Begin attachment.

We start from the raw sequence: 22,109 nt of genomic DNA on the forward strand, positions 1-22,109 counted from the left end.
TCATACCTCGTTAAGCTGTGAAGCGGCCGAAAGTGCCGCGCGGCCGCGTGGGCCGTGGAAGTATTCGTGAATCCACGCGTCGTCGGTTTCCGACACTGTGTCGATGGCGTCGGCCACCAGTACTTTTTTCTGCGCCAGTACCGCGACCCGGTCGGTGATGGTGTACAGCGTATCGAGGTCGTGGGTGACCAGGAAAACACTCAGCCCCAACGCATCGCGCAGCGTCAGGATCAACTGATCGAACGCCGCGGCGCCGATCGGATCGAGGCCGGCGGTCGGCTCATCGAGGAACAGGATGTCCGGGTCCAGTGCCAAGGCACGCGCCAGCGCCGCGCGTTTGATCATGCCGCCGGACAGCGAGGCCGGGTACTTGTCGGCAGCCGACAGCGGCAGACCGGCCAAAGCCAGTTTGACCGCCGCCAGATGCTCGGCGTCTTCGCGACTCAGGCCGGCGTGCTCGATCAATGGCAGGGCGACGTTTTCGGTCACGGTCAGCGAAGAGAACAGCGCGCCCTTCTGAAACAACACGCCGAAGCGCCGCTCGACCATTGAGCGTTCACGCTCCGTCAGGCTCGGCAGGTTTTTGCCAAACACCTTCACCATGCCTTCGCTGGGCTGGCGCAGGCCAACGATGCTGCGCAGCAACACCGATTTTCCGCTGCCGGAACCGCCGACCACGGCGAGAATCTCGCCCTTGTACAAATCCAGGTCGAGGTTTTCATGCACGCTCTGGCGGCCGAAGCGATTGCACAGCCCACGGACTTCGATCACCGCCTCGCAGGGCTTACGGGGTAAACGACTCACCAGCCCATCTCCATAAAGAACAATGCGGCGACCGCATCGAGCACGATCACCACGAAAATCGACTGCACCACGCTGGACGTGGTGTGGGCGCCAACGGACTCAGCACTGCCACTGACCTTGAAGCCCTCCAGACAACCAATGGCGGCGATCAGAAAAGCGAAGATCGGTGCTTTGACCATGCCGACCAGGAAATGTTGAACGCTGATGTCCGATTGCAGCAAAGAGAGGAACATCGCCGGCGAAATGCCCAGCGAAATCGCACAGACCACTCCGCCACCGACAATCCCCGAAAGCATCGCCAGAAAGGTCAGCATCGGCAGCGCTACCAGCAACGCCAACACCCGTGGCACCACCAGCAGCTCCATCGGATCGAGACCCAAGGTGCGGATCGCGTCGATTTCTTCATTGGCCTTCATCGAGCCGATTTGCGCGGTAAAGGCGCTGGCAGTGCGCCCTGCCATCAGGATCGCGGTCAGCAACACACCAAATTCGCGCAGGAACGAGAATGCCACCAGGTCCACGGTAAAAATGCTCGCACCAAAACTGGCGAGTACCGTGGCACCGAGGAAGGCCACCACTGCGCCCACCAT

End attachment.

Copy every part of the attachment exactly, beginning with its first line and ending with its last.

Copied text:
We start from the raw sequence: 22,109 nt of genomic DNA on the forward strand, positions 1-22,109 counted from the left end.
TCATACCTCGTTAAGCTGTGAAGCGGCCGAAAGTGCCGCGCGGCCGCGTGGGCCGTGGAAGTATTCGTGAATCCACGCGTCGTCGGTTTCCGACACTGTGTCGATGGCGTCGGCCACCAGTACTTTTTTCTGCGCCAGTACCGCGACCCGGTCGGTGATGGTGTACAGCGTATCGAGGTCGTGGGTGACCAGGAAAACACTCAGCCCCAACGCATCGCGCAGCGTCAGGATCAACTGATCGAACGCCGCGGCGCCGATCGGATCGAGGCCGGCGGTCGGCTCATCGAGGAACAGGATGTCCGGGTCCAGTGCCAAGGCACGCGCCAGCGCCGCGCGTTTGATCATGCCGCCGGACAGCGAGGCCGGGTACTTGTCGGCAGCCGACAGCGGCAGACCGGCCAAAGCCAGTTTGACCGCCGCCAGATGCTCGGCGTCTTCGCGACTCAGGCCGGCGTGCTCGATCAATGGCAGGGCGACGTTTTCGGTCACGGTCAGCGAAGAGAACAGCGCGCCCTTCTGAAACAACACGCCGAAGCGCCGCTCGACCATTGAGCGTTCACGCTCCGTCAGGCTCGGCAGGTTTTTGCCAAACACCTTCACCATGCCTTCGCTGGGCTGGCGCAGGCCAACGATGCTGCGCAGCAACACCGATTTTCCGCTGCCGGAACCGCCGACCACGGCGAGAATCTCGCCCTTGTACAAATCCAGGTCGAGGTTTTCATGCACGCTCTGGCGGCCGAAGCGATTGCACAGCCCACGGACTTCGATCACCGCCTCGCAGGGCTTACGGGGTAAACGACTCACCAGCCCATCTCCATAAAGAACAATGCGGCGACCGCATCGAGCACGATCACCACGAAAATCGACTGCACCACGCTGGACGTGGTGTGGGCGCCAACGGACTCAGCACTGCCACTGACCTTGAAGCCCTCCAGACAACCAATGGCGGCGATCAGAAAAGCGAAGATCGGTGCTTTGACCATGCCGACCAGGAAATGTTGAACGCTGATGTCCGATTGCAGCAAAGAGAGGAACATCGCCGGCGAAATGCCCAGCGAAATCGCACAGACCACTCCGCCACCGACAATCCCCGAAAGCATCGCCAGAAAGGTCAGCATCGGCAGCGCTACCAGCAACGCCAACACCCGTGGCACCACCAGCAGCTCCATCGGATCGAGACCCAAGGTGCGGATCGCGTCGATTTCTTCATTGGCCTTCATCGAGCCGATTTGCGCGGTAAAGGCGCTGGCAGTGCGCCCTGCCATCAGGATCGCGGTCAGCAACACACCAAATTCGCGCAGGAACGAGAATGCCACCAGGTCCACGGTAAAAATGCTCGCACCAAAACTGGCGAGTACCGTGGCACCGAGGAAGGCCACCACTGCGCCCACCAT